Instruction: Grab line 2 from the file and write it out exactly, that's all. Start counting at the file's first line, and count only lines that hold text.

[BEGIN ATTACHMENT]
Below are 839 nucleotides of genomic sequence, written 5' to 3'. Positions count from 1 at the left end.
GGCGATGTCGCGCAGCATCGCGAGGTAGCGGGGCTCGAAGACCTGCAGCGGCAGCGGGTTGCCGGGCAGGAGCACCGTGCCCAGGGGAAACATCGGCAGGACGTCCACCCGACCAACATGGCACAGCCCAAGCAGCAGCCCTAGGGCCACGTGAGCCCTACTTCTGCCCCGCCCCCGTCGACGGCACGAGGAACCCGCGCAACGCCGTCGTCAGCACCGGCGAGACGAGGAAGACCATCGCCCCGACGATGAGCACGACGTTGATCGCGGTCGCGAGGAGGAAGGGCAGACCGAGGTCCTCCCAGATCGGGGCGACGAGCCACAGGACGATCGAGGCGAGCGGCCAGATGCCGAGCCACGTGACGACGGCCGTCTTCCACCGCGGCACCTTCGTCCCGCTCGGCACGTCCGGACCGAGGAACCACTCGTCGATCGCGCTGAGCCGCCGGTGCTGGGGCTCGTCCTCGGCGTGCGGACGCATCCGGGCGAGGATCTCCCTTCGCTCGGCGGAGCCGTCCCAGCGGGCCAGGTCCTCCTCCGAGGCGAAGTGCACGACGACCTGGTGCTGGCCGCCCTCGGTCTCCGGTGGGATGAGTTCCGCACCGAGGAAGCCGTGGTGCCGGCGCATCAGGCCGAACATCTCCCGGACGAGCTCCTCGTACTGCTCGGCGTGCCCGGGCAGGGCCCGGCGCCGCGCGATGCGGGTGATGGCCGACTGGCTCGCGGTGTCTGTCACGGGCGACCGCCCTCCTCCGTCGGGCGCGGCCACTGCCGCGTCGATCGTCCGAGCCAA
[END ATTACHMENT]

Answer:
GGCGATGTCGCGCAGCATCGCGAGGTAGCGGGGCTCGAAGACCTGCAGCGGCAGCGGGTTGCCGGGCAGGAGCACCGTGCCCAGGGGAAACATCGGCAGGACGTCCACCCGACCAACATGGCACAGCCCAAGCAGCAGCCCTAGGGCCACGTGAGCCCTACTTCTGCCCCGCCCCCGTCGACGGCACGAGGAACCCGCGCAACGCCGTCGTCAGCACCGGCGAGACGAGGAAGACCATCGCCCCGACGATGAGCACGACGTTGATCGCGGTCGCGAGGAGGAAGGGCAGACCGAGGTCCTCCCAGATCGGGGCGACGAGCCACAGGACGATCGAGGCGAGCGGCCAGATGCCGAGCCACGTGACGACGGCCGTCTTCCACCGCGGCACCTTCGTCCCGCTCGGCACGTCCGGACCGAGGAACCACTCGTCGATCGCGCTGAGCCGCCGGTGCTGGGGCTCGTCCTCGGCGTGCGGACGCATCCGGGCGAGGATCTCCCTTCGCTCGGCGGAGCCGTCCCAGCGGGCCAGGTCCTCCTCCGAGGCGAAGTGCACGACGACCTGGTGCTGGCCGCCCTCGGTCTCCGGTGGGATGAGTTCCGCACCGAGGAAGCCGTGGTGCCGGCGCATCAGGCCGAACATCTCCCGGACGAGCTCCTCGTACTGCTCGGCGTGCCCGGGCAGGGCCCGGCGCCGCGCGATGCGGGTGATGGCCGACTGGCTCGCGGTGTCTGTCACGGGCGACCGCCCTCCTCCGTCGGGCGCGGCCACTGCCGCGTCGATCGTCCGAGCCAA